Local water retention also allows for the increased planting of trees and plants. Urban greenery enhances the attractiveness of our cities and improves the quality of life for their residents. Trees not only beautify the often-grey streets of cities and serve as an aesthetic element of urban planning, but also have ecological functions with a significant impact on the urban climate. They provide shade, supply oxygen, act as air conditioning, filter air, reduce noise, and nurture habitat.

Specifically in the summer, we can appreciate the various functions of urban trees. Their leaves provide cooling through the evaporation effect, offer shade, filtering dust and harmful nitrogen oxides from the surrounding air. Where there are trees, the air is fresher and less polluted, benefiting our health. But other creatures also benefit from the presence of trees. Birds, squirrels, bats, and insects find a home here. Old trees, in particular, are true biotopes.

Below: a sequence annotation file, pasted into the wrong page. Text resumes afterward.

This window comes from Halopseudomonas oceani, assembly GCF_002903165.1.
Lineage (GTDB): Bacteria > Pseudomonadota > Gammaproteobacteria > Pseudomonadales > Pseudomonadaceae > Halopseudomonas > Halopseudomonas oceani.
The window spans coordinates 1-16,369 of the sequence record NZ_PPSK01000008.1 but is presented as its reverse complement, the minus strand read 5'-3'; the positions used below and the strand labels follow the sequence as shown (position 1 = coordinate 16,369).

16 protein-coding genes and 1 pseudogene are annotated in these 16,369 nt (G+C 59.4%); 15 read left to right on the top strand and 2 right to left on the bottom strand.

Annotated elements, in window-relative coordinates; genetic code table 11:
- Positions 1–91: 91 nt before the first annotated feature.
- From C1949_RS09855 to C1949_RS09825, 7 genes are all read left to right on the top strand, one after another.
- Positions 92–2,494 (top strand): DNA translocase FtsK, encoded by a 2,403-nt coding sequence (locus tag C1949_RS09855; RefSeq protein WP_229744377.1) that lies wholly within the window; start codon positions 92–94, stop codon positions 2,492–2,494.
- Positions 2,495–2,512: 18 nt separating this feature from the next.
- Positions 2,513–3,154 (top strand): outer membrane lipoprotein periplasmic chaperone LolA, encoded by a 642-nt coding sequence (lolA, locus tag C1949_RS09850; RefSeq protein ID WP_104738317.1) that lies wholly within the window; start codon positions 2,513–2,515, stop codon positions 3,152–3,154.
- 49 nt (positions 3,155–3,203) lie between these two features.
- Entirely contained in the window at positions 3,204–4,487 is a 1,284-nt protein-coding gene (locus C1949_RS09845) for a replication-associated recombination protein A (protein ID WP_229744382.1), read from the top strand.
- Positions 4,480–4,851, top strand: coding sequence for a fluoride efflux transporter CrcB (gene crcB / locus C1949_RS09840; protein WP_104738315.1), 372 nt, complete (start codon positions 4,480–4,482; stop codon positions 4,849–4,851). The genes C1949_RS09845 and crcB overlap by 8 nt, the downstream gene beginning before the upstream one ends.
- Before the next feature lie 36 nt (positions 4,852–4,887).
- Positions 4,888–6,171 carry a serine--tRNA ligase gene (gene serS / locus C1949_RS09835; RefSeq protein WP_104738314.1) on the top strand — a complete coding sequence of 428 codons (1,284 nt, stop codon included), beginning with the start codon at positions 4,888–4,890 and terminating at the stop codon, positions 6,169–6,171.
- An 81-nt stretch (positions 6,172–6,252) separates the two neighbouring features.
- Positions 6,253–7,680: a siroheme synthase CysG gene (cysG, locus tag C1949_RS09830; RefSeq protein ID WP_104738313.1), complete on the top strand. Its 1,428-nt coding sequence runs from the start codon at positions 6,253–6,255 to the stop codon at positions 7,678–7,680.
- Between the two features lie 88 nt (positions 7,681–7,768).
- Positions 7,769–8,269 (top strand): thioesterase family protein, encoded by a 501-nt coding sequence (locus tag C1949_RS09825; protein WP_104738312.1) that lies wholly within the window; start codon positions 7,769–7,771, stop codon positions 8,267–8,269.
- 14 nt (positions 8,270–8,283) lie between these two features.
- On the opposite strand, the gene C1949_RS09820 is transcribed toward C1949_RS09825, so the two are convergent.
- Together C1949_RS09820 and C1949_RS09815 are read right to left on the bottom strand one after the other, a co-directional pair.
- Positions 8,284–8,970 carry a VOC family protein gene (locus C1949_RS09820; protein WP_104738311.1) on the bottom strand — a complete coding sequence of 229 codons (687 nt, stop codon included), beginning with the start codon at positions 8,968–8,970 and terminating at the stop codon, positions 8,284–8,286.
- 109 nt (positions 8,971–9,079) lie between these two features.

Many of the tree species used in urban areas are already insufficiently adapted to climate change , which is accompanied by increasing drought , higher radiation intensity , and altered precipitation patterns. However , the goal of diversity can only be achieved if a suitable tree species is planted at each location. Urban trees thrive despite the challenging conditions in cities. CO2 , fine dust , heat radiation , construction work, salt de-icing , roadwork, dust , and air pollutants stress the trees. Deicing salt, car tires, and construction work damage the root system , dust and air pollutants affect the leaves; drought and asphalt-related heat radiation have always been urban problems , with higher temperatures than in the surrounding areas. On the other hand , urban trees must withstand heavy rainfall , resist strong storms in urban canyons , and defend against invasive pests.